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Problems turning Bluenose II rudder means it's unlikely to sail this summer

Bluenose II, Nova Scotia's sailing ambassador, heads to port in Lunenburg, N.S. after sea trials on Tuesday, June 24, 2014. The Bluenose II has been undergoing a multi-year restoration that's been plagued by budget overruns and repeated delays, the latest caused by a problem with the vessel's steering system. THE CANADIAN PRESS/Andrew Vaughan

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Bluenose II, Nova Scotia's sailing ambassador, heads to port in Lunenburg, N.S. after sea trials on Tuesday, June 24, 2014. The Bluenose II has been undergoing a multi-year restoration that's been plagued by budget overruns and repeated delays, the latest caused by a problem with the vessel's steering system. THE CANADIAN PRESS/Andrew Vaughan

LUNENBURG, N.S. - Nova Scotia's historic sailing schooner the Bluenose II needs a modern hydraulic system to turn its 3,200-kilogram rudder and make it seaworthy, says the senior government official overseeing the vessel's restoration.

David Darrow, the premier's deputy minister, said Tuesday the work means the Bluenose II — known as the province's roving sailing ambassador — likely won't be setting sail this summer.

Experts will be hired to design the hydraulic system and to investigate a backup system where buoyancy is added to the rudder to help it move, he said, adding that the solution will also have to be certified by regulators and tested at sea.

"We're doing our best to grease the skids so that ... these activities can happen within the shortest possible time frame," Darrow told a news conference at a fisheries museum in Lunenburg after the vessel underwent a sea trial on Tuesday.

"That said, I must tell you I'm not optimistic we will be able to salvage much, if any, of this year's sailing season."

Darrow, who was handed the file by Premier Stephen McNeil after a series of cost overruns and delays, said he recently made a personal visit to the vessel.

He said he leaned on the wheel with all his force and could barely budge it.

Experts say the wheel of the vessel should be turned with about 30 pounds of force, Darrow said, but it currently requires more than three times that pressure.

The four-hour test off the coast of Lunenburg was otherwise successful, but Darrow said it confirmed the rudder is just too difficult for most people to operate.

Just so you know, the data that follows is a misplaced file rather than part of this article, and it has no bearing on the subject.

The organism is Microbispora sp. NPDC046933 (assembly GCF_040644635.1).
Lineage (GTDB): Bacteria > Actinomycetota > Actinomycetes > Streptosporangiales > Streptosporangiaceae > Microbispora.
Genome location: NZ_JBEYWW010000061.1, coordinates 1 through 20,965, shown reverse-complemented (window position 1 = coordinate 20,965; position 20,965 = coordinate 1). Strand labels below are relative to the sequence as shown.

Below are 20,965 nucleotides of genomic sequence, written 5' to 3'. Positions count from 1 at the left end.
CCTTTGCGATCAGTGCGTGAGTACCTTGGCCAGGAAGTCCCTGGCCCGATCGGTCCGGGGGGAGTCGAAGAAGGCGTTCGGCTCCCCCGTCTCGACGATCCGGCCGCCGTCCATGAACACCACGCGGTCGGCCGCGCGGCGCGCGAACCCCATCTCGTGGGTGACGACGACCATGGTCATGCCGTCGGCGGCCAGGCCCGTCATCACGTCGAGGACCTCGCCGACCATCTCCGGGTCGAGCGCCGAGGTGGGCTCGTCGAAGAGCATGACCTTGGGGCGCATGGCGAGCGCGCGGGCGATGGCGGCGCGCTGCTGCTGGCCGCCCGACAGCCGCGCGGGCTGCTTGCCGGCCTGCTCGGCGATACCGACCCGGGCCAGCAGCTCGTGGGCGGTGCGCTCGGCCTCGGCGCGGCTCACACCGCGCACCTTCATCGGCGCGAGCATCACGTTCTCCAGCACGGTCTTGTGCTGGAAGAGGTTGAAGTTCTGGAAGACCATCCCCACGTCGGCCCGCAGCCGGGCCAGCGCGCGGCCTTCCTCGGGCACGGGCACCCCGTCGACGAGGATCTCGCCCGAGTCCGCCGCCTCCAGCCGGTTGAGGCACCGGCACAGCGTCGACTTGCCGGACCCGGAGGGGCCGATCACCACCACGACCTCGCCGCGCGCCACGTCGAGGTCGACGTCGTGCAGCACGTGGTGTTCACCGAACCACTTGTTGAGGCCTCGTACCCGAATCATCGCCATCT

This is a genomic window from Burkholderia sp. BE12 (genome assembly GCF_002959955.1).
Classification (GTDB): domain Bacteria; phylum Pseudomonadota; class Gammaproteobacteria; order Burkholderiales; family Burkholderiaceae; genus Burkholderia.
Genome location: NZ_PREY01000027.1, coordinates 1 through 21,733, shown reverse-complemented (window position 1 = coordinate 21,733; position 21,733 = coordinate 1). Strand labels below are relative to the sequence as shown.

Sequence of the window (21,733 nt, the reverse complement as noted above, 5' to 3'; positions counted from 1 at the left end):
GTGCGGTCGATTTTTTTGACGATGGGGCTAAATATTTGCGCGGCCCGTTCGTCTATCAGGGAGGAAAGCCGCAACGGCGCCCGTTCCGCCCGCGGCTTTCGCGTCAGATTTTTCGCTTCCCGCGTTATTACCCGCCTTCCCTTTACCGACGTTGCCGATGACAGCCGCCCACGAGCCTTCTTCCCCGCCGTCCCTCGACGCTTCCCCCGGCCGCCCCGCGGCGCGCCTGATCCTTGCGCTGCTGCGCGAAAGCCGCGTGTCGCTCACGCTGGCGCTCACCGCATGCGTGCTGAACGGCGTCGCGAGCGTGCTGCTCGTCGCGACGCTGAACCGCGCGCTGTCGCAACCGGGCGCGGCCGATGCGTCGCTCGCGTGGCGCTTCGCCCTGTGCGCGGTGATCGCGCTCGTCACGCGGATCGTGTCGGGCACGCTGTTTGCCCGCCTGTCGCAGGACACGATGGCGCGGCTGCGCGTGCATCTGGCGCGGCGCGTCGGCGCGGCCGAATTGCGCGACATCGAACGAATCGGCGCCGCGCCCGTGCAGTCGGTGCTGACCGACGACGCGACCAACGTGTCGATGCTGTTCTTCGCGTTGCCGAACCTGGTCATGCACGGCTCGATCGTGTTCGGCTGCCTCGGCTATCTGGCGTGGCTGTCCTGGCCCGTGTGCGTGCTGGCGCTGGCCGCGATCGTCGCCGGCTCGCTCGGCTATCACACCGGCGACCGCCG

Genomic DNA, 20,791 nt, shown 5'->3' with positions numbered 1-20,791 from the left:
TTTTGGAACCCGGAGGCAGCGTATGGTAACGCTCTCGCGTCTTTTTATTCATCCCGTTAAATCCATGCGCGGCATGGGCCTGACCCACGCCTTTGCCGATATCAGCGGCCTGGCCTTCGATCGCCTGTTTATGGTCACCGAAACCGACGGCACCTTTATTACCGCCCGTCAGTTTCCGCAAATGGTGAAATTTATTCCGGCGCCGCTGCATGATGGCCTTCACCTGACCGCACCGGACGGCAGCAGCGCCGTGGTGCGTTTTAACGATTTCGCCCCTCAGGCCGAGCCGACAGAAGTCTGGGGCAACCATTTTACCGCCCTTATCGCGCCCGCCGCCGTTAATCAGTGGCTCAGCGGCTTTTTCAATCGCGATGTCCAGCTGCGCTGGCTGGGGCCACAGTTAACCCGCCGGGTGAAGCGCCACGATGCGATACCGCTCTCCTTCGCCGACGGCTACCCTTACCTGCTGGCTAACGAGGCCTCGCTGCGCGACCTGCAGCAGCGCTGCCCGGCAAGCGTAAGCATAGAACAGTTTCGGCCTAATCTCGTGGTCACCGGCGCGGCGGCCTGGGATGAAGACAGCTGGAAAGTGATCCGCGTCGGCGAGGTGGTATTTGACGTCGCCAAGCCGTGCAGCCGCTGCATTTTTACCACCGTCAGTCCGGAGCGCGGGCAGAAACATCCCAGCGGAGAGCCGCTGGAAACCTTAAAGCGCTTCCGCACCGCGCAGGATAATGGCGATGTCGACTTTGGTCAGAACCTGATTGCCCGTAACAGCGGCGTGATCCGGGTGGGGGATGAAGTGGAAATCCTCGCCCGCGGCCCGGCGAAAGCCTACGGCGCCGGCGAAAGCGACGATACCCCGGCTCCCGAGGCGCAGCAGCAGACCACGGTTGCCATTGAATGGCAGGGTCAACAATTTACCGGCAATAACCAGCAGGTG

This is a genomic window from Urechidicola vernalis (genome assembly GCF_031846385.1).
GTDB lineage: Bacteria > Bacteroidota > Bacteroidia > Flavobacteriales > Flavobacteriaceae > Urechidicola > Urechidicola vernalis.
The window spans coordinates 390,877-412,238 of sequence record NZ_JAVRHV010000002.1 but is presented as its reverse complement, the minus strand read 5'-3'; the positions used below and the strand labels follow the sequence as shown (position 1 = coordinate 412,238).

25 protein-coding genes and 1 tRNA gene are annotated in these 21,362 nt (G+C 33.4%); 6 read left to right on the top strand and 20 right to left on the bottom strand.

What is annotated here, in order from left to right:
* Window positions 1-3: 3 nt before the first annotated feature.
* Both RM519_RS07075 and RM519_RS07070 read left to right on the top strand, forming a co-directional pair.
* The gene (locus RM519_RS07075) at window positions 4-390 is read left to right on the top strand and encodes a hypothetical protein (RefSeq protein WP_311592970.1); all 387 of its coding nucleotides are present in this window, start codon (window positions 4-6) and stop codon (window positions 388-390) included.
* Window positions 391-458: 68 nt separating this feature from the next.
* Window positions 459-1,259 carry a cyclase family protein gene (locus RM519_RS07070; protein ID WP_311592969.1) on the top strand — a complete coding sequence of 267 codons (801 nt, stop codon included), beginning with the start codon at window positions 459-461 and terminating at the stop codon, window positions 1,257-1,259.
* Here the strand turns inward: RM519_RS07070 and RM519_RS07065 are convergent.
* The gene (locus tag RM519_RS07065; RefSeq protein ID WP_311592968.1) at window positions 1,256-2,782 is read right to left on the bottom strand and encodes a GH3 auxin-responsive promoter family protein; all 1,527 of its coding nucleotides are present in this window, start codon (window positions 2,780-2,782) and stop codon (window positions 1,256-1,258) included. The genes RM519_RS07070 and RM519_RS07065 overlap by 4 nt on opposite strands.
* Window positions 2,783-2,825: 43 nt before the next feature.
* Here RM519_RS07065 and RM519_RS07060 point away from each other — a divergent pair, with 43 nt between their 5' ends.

The Bluenose II has been undergoing a multi-year restoration that's been plagued by budget overruns and repeated delays, with the steering problems just the latest.

Kelliann Dean, the deputy minister of Communities, Culture and Heritage, told the province's public accounts committee last week that the cost of restoring the vessel has risen to $19 million.

Darrow said it's too early to say exactly what installing a hydraulic system will add to that cost, but he promised to update the public.

Eddie Orrell, a Conservative member of the legislature, said he isn't fully confident with the latest ideas for a solution.

"We've just heard there's a vessel that's two years overdue that's overdue again," he said.

"The people of Nova Scotia expect the vessel is going to be there as a tourist icon and now we know it isn't going to be there."

The Bluenose II, launched in 1963, is a replica of the original Bluenose, a Grand Banks fishing schooner that won worldwide acclaim for its graceful lines and speed.

The province has already revealed there were seven redesigns of the rudder and steering system amid debates over changes to the rudder that date back to 2010.

The project team for the restoration of the Bluenose II decided it needed a steel rudder rather than the lighter wooden version used in the original vessel. The province has said the idea was to create a steering system that met certification standards while retaining the look of the historic racing schooner.

However, a series of disputes and design changes followed.

Darrow said the stability of the vessel was also reviewed Tuesday, but the most recent figures and tests indicated it met the standards.

"All tests have been completed ... and preliminary results indicate stability is not an issue," he said.

The final results from a review of the stability data still have to come in and Darrow said he will comment further on that issue in the future.

Darrow said he is relying on consultant Wilson Fitt of Costello Fitt Ltd. to help him in the process of fixing the various issues.

He also noted that Nova Scotia's auditor general is continuing to review the restoration and he will have more to say about what went wrong with the project once that report is complete.

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